The 7-way Republican Primary Race for Governor is increasingly becoming a battle of the most conservative credentials. This week, candidates Neil Livingstone and Corey Stapleton signed a constitutional pledge. It binds the candidates to pursue conservative policies like privatizing state entitlement programs and pensions. They promise to resign if they don’t follow through.
A conservative mindset is also guiding the policies of political newcomer Bob Fanning. He moved to Montana from Illinois about 15 years ago. He calls himself a Constitutional Populist Republican and his ideals do not always fit the typical Republican mold. He is calling himself a champion of the individual.
Montana Gubernatorial Candidate Bob Fanning stood with me beneath the high marble grandeur of the Capitol Rotunda. We could look just down the hallway and see the Governor’s office. Fanning faces a host of obstacles to get there, though.
Election headquarters, for instance.
“We’re conveniently located in the middle of nowhere in Pray Montana about 11 miles up a gravel road,” he said.
“A little tough for campaigning, is it?” I asked.
“It has its logistical challenges, you betcha.”
Fanning has almost no name recognition. His primary opponents have mobilized campaigns spending hundreds of thousands of dollars. Fanning reports a little more than $8 thousand in his campaign treasury. None of that is putting a damper on his confidence.
“I have a chance of winning by a landslide,” he said.
Fanning believes a grass roots effort will embrace his adherence to the Constitution. He says the only reason he wants to occupy that office down the hall is to break the state’s addiction to the federal government. His motto–decentralization.
“Decentralization all the way back to the County Commission and ultimately to the individual. My job as Governor is to re-empower the individual. I want to give away all of my power,” Fanning said.
This contempt for the federal government can be seen across his ideology. He came to our talk after speaking to state wildlife officials about more aggressive wolf hunting.
“Defending the big game hunter here in the state of Montana from the federal government and their intrusive wolf reintroduction program,” he said. Fanning feels the same way about the federal healthcare law and national education policy.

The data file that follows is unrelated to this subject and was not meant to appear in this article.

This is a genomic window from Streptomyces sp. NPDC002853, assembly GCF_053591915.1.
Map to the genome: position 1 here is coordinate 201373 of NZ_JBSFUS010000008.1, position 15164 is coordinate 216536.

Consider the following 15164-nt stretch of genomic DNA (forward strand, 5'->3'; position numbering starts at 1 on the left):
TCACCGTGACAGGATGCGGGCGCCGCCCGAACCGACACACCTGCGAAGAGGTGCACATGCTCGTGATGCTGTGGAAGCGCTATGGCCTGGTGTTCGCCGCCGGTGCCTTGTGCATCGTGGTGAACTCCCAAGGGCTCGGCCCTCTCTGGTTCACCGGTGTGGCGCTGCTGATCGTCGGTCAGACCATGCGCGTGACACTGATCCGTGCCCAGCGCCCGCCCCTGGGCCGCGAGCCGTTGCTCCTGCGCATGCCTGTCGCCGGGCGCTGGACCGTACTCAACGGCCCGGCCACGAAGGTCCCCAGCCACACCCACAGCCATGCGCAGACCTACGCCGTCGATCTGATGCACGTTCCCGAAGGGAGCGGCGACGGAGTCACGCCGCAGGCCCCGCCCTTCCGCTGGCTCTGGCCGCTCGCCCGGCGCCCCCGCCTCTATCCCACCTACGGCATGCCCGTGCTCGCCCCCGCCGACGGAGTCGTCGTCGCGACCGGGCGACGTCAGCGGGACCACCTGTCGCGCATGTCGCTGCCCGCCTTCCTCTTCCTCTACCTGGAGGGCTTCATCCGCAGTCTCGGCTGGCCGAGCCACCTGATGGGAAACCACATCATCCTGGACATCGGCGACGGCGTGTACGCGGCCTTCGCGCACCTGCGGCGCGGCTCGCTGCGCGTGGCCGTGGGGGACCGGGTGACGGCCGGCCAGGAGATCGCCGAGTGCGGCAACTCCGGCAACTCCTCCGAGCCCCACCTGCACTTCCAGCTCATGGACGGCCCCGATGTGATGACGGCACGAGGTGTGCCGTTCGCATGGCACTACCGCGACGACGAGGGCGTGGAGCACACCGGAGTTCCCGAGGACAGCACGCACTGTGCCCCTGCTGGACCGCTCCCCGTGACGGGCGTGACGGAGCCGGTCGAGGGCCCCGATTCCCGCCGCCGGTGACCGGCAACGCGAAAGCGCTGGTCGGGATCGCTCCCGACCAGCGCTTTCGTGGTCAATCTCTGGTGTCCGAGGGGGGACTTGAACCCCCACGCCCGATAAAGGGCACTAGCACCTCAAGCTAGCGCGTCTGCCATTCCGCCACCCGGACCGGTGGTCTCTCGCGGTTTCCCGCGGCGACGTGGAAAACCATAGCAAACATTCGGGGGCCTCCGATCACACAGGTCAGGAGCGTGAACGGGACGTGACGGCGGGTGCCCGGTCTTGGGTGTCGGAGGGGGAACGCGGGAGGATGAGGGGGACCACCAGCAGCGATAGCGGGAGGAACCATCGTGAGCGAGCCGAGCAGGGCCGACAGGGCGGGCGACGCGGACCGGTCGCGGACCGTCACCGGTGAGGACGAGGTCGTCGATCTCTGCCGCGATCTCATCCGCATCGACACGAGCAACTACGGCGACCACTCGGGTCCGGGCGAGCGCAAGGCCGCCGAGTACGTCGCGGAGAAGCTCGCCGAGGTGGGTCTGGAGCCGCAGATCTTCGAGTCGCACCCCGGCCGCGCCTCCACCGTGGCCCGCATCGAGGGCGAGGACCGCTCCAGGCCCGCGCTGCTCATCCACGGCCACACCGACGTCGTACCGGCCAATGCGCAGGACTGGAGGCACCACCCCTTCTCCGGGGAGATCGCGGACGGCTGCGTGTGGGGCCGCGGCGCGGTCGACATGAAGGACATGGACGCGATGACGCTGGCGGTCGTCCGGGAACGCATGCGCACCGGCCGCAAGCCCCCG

“All of these intrusions come with strings,” he said.
He means financial strings, and he also means the force of law. His main example sets him apart from his republican opponents–the federal government’s raids on the state’s medical marijuana industry last year. He said “that’s the poster child for the police state that is being imposed on the state of Montana.” He describes himself as the only champion in the race for the marijuana community.
“They trusted the state of Montana when they came forward…thinking they would be protected and instead the state of Montana took the licensing fees and then served them up to the feds,” Fanning said.
Fanning pointed again and again to the Constitution. Individual freedoms, private property rights. There’s a sense of reverence there for the U.S. Constitution. He doesn’t have the same feeling about the state constitution.
“Montana since the constitution of 1972 has been anti jobs,” he said.
He’s referring to the provision entitling citizens to a clean and healthful environment.
“Cease and desist with this insanity of protecting the environment,” he said, “this environment is pristine.”
It’s holding back natural resource development, he says—and that’s the cornerstone of his jobs plan.
“Nobody’s gonna take a risk when you have punitive income taxes, capital gains and property taxes that is telling the risk taker, not here, not in my backyard,” Fanning said.
Fanning says his business credentials prove he knows how to create jobs. He says he was the CEO of a blast-furnace manufacturer, financial advisor to major mutual fund institutions like Northwestern Mutual and Colonial and a professional investor at the Chicago Board of Trade.
On social issues, Fanning is pro-guns, pro-life and anti-death penalty. Yet, he says social issues are secondary.
“When the Republic is in danger of falling after being captured by corporate fascists in collusion with cultural Marxists in a central government,” he said.
Bob Fanning says he wants to protect the Republic from his future office, just down the capitol hallway. He believes he will get there through a campaign that flies in the face of tradition.
“I think it would be very entertaining and a lot of fun to be elected the governor of Montana without a single road sign up before the primaries,” he said.